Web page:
PHILADELPHIA (AP) – On Thursday, a nurse was charged with the death of Father Donald Trump's father, a former National Security Advisor, after the authorities said she had not undergone neurological examinations following his fall at a Philadelphia facility.
Christann Shyvin Gainey, 30, was charged with negligent homicide, neglect, and records of the death of HR McMaster Sr.
The 84-year-old retired US Army officer died on April 13, about eight hours after falling hitting his head in the Cathedral Village retirement community.
Surveillance video showed that Gainey, who worked as a contract nurse in Cathedral Village, did not perform a series of McMaster's eight neurological assessments as required, prosecutors said. Gainey allegedly falsified documents to make it look like she did.
Gainey's lawyer, Sharon Piper, said her client intended not to plead guilty. She declined to comment, as did Gainey's General Healthcare Resources employer at Plymouth Meeting.
McMaster's son, H. R. McMaster Jr. served as Trump's National Security Advisor from February 2017 until his retirement in March.
"Our father … was a tough and compassionate soldier and civil servant," McMaster's daughter Letitia McMaster said in a statement. "The best way to honor His memory is to do all we can to prevent others from suffering in the hands of those who have no compassion and abandon even the most basic standards of human decency." Today's charges are important Step forward to this connection. "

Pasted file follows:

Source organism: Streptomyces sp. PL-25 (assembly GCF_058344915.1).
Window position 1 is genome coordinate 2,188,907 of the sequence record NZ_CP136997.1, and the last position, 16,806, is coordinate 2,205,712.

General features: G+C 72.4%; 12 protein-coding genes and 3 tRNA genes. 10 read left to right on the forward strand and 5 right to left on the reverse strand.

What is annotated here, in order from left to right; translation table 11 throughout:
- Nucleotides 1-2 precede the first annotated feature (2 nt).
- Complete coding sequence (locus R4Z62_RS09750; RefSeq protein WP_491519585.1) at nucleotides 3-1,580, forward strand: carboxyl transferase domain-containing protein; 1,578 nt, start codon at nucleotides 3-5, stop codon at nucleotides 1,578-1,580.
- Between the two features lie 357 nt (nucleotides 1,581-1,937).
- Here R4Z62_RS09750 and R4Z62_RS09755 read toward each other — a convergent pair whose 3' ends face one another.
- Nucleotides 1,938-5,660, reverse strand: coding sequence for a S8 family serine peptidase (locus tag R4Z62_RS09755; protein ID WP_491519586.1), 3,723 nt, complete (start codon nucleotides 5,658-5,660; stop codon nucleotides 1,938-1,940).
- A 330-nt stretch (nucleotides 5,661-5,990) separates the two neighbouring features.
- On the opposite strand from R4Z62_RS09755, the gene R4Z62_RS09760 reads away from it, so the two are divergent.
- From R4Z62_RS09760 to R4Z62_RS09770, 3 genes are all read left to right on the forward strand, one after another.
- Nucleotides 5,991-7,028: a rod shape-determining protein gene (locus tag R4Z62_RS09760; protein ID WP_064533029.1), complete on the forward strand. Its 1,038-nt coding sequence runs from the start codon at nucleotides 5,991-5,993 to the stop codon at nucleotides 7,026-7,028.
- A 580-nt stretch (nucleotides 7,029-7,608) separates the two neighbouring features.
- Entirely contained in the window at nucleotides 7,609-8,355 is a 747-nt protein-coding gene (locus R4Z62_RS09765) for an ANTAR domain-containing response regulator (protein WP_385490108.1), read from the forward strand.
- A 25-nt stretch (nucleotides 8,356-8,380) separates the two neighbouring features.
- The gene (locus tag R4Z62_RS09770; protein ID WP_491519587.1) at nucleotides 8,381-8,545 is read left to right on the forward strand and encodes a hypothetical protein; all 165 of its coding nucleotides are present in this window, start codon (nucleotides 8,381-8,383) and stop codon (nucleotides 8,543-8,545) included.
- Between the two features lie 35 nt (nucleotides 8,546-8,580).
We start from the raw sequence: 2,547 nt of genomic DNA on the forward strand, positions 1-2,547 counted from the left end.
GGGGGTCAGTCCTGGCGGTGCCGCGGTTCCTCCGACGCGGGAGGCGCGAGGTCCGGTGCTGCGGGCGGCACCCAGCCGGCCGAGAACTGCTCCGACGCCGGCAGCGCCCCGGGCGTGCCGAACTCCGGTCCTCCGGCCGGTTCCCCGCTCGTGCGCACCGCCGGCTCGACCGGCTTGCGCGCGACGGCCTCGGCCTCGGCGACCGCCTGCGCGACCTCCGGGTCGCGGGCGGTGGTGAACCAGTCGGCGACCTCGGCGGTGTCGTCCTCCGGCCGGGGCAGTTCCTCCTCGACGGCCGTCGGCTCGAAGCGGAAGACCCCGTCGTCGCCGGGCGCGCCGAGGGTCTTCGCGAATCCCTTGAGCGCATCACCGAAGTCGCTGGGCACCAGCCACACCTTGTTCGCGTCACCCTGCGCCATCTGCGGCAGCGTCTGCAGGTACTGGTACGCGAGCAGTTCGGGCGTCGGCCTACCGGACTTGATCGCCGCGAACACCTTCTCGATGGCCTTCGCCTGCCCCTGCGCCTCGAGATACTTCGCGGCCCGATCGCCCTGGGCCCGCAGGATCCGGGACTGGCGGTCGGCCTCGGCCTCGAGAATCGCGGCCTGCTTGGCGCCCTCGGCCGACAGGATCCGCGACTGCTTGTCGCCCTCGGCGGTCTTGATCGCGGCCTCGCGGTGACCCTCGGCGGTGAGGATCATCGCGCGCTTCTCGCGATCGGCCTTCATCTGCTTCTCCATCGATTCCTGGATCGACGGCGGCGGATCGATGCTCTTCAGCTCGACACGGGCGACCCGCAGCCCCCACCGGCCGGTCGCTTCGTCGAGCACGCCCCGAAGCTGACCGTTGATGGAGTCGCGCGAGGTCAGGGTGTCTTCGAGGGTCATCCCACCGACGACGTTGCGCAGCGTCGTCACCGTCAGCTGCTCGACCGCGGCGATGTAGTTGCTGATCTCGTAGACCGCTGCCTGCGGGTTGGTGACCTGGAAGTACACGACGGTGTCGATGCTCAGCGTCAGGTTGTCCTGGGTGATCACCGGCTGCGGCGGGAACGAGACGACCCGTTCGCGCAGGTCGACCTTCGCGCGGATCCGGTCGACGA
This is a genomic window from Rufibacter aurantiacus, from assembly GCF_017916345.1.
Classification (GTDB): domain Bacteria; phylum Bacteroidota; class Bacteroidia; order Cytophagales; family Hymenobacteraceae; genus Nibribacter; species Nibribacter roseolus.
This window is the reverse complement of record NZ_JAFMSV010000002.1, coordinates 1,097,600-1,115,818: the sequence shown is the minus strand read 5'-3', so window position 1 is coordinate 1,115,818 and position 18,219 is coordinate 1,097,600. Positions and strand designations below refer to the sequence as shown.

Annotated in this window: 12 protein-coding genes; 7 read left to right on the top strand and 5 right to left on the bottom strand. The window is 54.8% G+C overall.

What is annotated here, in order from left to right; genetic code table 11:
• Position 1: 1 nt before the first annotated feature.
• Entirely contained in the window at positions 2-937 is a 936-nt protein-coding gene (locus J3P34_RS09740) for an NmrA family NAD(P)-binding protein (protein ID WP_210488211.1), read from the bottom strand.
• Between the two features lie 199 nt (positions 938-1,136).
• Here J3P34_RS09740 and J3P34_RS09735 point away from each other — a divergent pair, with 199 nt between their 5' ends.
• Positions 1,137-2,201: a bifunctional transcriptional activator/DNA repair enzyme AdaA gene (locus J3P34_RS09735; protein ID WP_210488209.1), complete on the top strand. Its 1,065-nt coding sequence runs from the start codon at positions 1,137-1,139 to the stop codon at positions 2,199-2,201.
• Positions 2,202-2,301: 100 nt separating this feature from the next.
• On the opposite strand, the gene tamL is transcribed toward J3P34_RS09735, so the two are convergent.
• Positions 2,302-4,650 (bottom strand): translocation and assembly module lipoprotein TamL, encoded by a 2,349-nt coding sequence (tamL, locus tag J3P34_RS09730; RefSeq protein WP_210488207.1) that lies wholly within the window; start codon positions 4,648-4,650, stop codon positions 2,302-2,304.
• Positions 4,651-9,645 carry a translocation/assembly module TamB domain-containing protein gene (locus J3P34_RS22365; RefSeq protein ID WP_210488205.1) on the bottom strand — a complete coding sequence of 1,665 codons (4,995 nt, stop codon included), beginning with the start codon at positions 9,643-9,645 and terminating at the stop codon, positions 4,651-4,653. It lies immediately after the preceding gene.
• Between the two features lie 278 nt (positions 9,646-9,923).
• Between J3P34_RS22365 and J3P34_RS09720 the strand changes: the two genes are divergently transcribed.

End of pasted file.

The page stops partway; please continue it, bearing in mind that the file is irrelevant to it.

McMaster was admitted to rehabilitation after being struck at Cathedral Village on April 9. Three days later, according to court records, he was found by a nurse on the floor of his room, who alerted Gainey, the nurse.
The Cathedral Village policy calls for close neurological surveillance of patients who are beating their heads, including reviews every 15 minutes for the first hour and every hour for the next three hours.
A deputy nursing director told the police that after McMaster's death, she asked Gainey if the nurse had performed the required assessments of McMaster. Gainey replied that she had and said, "They were fine," according to a sworn statement from the police.
When the overseer noticed that the last entry in McMaster's neurological table indicated that an evaluation had been made 20 minutes after his death, Gainey said to her, "Well, I have Faked this one, "Affidavit said.
Police inspected surveillance videos for about eight hours and concluded that Gainey had not performed a single neurological examination.
A coroner decided that McMaster died from a blunt skull trauma.
"Gainey could have saved Mr. McMaster's life if she had just done her job, instead intentionally ignoring her job responsibilities, falsifying paperwork and luring her superiors to conceal this inexcusable behavior," said Democratic Attorney General Josh Shapiro at a press conference Thursday.
Cathedral Village said last week in a statement that there were "outside employees who were involved in the incident," restructured human resources to neurological controls and protocols for responding to suspected abuse and neglect, and started a new prevention initiative Fall.
The Pennsylvania Department of Health inspected Cathedral Village after McMaster's death, but the results are not yet available.
Rubinkam reported from northeastern Pennsylvania.